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THE BIG PICTURE / PATRICK GOLDSTEIN

Network fear: the Net as a copilot

March 27, 2007|PATRICK GOLDSTEIN

THE Internet is giving Hollywood a nervous breakdown.

Way, way back in prehistory -- let's say, 2004 -- if you made a TV pilot and the network didn't pick it up, the judge's decision was final.

But now you have a savior, an ally, a friend with millions of other friends. You have YouTube.

Alex Gregory and Peter Huyck are smart young TV writers with an impeccable resume, their credits including "King of the Hill," "Frasier" and "The Larry Sanders Show." (Gregory is also a cartoonist for the New Yorker.) With the influential backing of Jon Stewart's production company, they sold a pilot to Comedy Central called "Three Strikes." It's about a bunch of vagabond baseball players who, having been kicked out of the majors for various offenses -- from steroid use on up -- are trying to keep their dream alive playing for a backwater minor-league team in Fresno.

The pilot seems right in Comedy Central's strike zone, combining affectionate satire with raunchy escapades -- one highlight is a sequence in which the players humor their do-gooder team owner by taking a group of blind kids on a boat trip, all the while engaging in shenanigans with some prostitutes stashed below deck. But the network gave the show a thumbs down in February.

Did Comedy Central blow the call? See for yourself. The entire pilot, in three segments, was posted on YouTube several weeks ago. (To watch, go to YouTube and type in "Three Strikes.") Whether it is still there after this column appears is another issue, since Viacom, which owns Comedy Central, is suing YouTube's parent company and has pulled all its shows from the site.

If I were a network programmer today, I'd be popping Nexium left and right. Thanks to the Web, TV fans can now make their own judgments about whether a network chief's decision to ax a show was a smart move or sheer idiocy. Gregory and Huyck have no harsh words for Comedy Central -- "The whole process was absolutely great," says Huyck, "until the show got killed." But they are fascinated by the game-changing nature of the Internet, which can provide a second hearing for pilots that would have previously been consigned to the video graveyard.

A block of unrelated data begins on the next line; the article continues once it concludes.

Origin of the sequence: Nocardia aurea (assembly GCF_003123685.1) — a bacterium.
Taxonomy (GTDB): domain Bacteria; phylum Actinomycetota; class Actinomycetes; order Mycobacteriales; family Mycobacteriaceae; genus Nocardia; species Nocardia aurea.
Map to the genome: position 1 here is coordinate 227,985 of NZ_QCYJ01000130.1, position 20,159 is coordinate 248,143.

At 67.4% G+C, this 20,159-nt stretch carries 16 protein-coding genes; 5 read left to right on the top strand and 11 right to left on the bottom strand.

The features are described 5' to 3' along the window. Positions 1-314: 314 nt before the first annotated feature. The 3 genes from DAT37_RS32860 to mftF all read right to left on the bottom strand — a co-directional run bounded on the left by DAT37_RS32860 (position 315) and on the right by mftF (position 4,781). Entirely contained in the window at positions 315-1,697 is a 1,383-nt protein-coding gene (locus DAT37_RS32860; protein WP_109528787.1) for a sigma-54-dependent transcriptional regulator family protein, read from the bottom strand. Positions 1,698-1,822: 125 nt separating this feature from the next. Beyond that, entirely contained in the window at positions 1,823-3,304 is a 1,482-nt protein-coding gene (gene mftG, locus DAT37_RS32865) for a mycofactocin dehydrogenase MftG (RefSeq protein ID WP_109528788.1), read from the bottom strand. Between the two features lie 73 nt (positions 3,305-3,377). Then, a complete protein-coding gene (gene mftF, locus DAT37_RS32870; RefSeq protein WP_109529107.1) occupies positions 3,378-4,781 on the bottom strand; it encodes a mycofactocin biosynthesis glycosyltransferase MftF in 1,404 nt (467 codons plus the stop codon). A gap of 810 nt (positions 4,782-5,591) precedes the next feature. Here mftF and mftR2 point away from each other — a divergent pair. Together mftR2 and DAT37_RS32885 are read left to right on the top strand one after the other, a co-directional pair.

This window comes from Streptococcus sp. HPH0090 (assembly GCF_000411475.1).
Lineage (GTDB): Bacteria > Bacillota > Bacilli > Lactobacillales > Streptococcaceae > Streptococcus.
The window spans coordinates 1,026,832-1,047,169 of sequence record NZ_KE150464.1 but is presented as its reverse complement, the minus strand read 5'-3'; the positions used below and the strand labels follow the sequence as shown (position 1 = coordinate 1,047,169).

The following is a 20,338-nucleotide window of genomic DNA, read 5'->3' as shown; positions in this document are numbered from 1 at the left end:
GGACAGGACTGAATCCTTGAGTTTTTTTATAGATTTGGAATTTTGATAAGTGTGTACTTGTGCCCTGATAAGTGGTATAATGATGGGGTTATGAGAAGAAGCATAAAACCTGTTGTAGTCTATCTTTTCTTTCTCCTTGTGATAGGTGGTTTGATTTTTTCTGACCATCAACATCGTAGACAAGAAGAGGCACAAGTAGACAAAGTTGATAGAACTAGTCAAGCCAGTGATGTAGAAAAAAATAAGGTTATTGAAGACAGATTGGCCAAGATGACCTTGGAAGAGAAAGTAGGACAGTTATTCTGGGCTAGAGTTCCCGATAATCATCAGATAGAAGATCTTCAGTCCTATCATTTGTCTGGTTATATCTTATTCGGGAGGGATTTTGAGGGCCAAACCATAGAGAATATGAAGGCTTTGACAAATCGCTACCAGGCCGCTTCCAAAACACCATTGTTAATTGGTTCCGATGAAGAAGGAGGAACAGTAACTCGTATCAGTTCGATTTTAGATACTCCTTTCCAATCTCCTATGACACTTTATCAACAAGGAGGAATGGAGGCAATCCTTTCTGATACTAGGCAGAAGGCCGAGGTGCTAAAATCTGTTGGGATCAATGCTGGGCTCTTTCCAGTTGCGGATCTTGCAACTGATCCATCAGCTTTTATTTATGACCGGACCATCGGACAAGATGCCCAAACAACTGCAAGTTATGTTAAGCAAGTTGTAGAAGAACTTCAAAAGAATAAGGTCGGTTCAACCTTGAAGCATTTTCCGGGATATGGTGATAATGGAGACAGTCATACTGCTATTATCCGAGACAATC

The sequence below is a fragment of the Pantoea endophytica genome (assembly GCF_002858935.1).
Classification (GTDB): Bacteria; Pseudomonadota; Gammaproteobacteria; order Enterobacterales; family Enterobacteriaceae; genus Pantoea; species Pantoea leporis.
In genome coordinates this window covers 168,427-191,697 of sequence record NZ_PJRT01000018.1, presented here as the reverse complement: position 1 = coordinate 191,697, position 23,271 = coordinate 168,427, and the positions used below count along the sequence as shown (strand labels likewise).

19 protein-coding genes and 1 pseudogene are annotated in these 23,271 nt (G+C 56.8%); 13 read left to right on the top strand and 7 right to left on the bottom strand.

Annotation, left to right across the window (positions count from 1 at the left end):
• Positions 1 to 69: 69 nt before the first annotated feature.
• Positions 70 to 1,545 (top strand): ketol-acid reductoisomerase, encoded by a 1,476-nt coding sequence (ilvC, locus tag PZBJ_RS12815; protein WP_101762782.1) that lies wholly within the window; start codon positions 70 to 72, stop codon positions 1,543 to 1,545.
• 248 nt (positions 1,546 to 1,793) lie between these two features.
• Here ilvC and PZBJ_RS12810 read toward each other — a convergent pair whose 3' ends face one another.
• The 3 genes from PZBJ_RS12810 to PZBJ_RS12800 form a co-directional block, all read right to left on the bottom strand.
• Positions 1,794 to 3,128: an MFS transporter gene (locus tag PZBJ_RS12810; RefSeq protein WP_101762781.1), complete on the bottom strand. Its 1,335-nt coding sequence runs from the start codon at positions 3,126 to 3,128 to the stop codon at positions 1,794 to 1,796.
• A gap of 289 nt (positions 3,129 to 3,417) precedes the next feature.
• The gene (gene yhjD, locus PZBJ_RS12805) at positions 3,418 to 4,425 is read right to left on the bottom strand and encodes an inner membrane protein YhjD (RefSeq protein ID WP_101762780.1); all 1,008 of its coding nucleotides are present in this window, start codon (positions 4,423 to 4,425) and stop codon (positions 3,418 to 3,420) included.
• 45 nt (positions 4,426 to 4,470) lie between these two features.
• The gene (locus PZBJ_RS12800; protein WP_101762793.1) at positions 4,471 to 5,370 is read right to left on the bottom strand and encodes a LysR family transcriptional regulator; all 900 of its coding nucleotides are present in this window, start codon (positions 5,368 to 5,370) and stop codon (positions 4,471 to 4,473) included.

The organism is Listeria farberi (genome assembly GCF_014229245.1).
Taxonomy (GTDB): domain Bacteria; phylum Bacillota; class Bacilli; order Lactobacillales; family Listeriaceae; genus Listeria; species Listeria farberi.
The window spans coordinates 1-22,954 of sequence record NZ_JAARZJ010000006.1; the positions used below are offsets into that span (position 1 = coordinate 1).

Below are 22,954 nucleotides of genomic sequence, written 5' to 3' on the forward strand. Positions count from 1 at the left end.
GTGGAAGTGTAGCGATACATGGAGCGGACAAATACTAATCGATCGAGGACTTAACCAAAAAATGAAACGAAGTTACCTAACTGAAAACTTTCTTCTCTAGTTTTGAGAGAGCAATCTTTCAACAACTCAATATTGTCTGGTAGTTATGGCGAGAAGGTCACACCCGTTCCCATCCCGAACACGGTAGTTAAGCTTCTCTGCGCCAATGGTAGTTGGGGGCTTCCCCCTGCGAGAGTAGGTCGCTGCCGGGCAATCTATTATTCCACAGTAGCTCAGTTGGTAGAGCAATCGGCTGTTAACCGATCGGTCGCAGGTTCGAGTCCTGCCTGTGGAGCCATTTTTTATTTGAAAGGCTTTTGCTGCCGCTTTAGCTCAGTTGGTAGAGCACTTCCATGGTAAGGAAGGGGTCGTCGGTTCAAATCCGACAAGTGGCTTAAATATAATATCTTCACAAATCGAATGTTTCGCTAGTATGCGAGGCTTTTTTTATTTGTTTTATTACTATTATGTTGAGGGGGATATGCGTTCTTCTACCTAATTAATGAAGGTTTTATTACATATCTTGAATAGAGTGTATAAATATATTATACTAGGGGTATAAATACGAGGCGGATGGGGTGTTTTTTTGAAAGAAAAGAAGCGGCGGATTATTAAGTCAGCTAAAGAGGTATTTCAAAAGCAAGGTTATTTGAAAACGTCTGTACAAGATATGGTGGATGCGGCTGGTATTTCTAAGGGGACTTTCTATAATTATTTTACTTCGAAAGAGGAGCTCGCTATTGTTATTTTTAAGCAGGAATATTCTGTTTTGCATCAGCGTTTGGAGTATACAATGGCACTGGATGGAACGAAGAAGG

"You can see why people find YouTube subversive," says Gregory. "If you were to put all the failed pilots up there and some of them became popular at a time when the shows the networks put on as series were failures, it would make them look terrible. In fact, it would make their jobs look superfluous. If you prove their taste wrong or incorrect, that's a pretty dangerous scenario."

This isn't the first time Web denizens have been able to second-guess network judgments. Last year, not long after a failed WB network pilot called "Nobody's Watching" from "Scrubs" creator Bill Lawrence became a YouTube sensation, NBC agreed to take a new look at the show -- though the network never put the show on the air. In 2005, "Global Frequency," also a failed WB pilot, ended up on BitTorrent, sparking a flurry of fan interest in the show, though not a network pickup. "Aquaman," a pilot ditched by the CW network last year, also briefly made it up on YouTube -- and is actually being sold through iTunes.

So far, none of this Internet buzz has saved a pilot from extinction -- and most of the pilots have been pulled off YouTube by hysterical network lawyers. Nor has the Web buzz toppled television's business model, as file-sharing has done to the music business. But the subversive power is there. In fact, it's only a matter of time before an entrepreneurial producer finds a fan-based financing mechanism for a show that will allow it to avoid the creative bottleneck of a major TV network.

"If there's a large enough community who wants to see a piece of content -- and spend their own money for it -- someone will find a way to reach that market," says Jordan Levin, the WB production chief who commissioned the pilot for "Global Frequency." Now a partner in Generate, a production and management firm active in Internet projects, Levin believes that as long as audiences are disenfranchised, someone will create a new business to serve them, in much the same way that MTV, Fox and the WB themselves were created to cater to younger viewers not being served by more traditional networks.

Unfortunately, most media conglomerates view these flurries of support for a failed pilot as a threat, not as a sign of fan enthusiasm. "What's really amazing is that TV had the perfect test case, seeing the music business practically destroying itself and totally alienating their core fans for the past six or so years -- and they look at that and say, 'Yeah, that's the way to go,' " says John Rogers, "Global Frequency's" writer-producer. "When our pilot surfaced, [Warners] didn't go, 'Wow, people in Finland are forming fan groups and it's being shown in gaming cafes in Korea.' Instead, they kept going, 'No, no, no. Shut it down.' "

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